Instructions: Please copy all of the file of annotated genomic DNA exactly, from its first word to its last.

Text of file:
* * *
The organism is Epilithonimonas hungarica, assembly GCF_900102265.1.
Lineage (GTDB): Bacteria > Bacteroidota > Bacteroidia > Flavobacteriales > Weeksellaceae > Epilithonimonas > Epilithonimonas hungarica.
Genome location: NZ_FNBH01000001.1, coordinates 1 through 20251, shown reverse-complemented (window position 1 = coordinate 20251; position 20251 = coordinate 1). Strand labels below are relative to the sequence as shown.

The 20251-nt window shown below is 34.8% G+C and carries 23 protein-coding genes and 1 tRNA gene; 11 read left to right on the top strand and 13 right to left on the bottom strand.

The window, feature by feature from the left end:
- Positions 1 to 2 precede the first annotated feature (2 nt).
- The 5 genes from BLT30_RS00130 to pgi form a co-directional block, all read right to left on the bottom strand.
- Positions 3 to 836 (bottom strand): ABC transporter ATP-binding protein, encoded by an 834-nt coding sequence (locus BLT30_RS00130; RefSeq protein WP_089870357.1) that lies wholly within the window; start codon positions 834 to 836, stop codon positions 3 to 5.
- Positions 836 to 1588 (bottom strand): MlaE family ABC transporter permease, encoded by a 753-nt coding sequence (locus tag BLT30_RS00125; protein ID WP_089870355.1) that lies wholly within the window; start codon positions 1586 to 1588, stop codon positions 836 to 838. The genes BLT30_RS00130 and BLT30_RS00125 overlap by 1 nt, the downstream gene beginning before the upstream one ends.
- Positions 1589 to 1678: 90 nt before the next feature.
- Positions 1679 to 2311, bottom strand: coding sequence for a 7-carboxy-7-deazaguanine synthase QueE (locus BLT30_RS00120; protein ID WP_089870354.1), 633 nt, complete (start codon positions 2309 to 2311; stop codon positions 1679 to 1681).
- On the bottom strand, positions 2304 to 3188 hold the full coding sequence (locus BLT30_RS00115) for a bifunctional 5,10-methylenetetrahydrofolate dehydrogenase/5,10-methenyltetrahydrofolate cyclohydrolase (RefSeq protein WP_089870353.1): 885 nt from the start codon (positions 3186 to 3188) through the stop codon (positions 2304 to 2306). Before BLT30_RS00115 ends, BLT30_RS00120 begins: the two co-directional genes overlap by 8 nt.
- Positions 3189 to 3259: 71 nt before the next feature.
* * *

The organism is Epilithonimonas hungarica, assembly GCF_900102265.1.
Lineage (GTDB): Bacteria > Bacteroidota > Bacteroidia > Flavobacteriales > Weeksellaceae > Epilithonimonas > Epilithonimonas hungarica.
Genome location: NZ_FNBH01000001.1, coordinates 1 through 20251, shown reverse-complemented (window position 1 = coordinate 20251; position 20251 = coordinate 1). Strand labels below are relative to the sequence as shown.

The 20251-nt window shown below is 34.8% G+C and carries 23 protein-coding genes and 1 tRNA gene; 11 read left to right on the top strand and 13 right to left on the bottom strand.

The window, feature by feature from the left end:
- Positions 1 to 2 precede the first annotated feature (2 nt).
- The 5 genes from BLT30_RS00130 to pgi form a co-directional block, all read right to left on the bottom strand.
- Positions 3 to 836 (bottom strand): ABC transporter ATP-binding protein, encoded by an 834-nt coding sequence (locus BLT30_RS00130; RefSeq protein WP_089870357.1) that lies wholly within the window; start codon positions 834 to 836, stop codon positions 3 to 5.
- Positions 836 to 1588 (bottom strand): MlaE family ABC transporter permease, encoded by a 753-nt coding sequence (locus tag BLT30_RS00125; protein ID WP_089870355.1) that lies wholly within the window; start codon positions 1586 to 1588, stop codon positions 836 to 838. The genes BLT30_RS00130 and BLT30_RS00125 overlap by 1 nt, the downstream gene beginning before the upstream one ends.
- Positions 1589 to 1678: 90 nt before the next feature.
- Positions 1679 to 2311, bottom strand: coding sequence for a 7-carboxy-7-deazaguanine synthase QueE (locus BLT30_RS00120; protein ID WP_089870354.1), 633 nt, complete (start codon positions 2309 to 2311; stop codon positions 1679 to 1681).
- On the bottom strand, positions 2304 to 3188 hold the full coding sequence (locus BLT30_RS00115) for a bifunctional 5,10-methylenetetrahydrofolate dehydrogenase/5,10-methenyltetrahydrofolate cyclohydrolase (RefSeq protein WP_089870353.1): 885 nt from the start codon (positions 3186 to 3188) through the stop codon (positions 2304 to 2306). Before BLT30_RS00115 ends, BLT30_RS00120 begins: the two co-directional genes overlap by 8 nt.
- Positions 3189 to 3259: 71 nt before the next feature.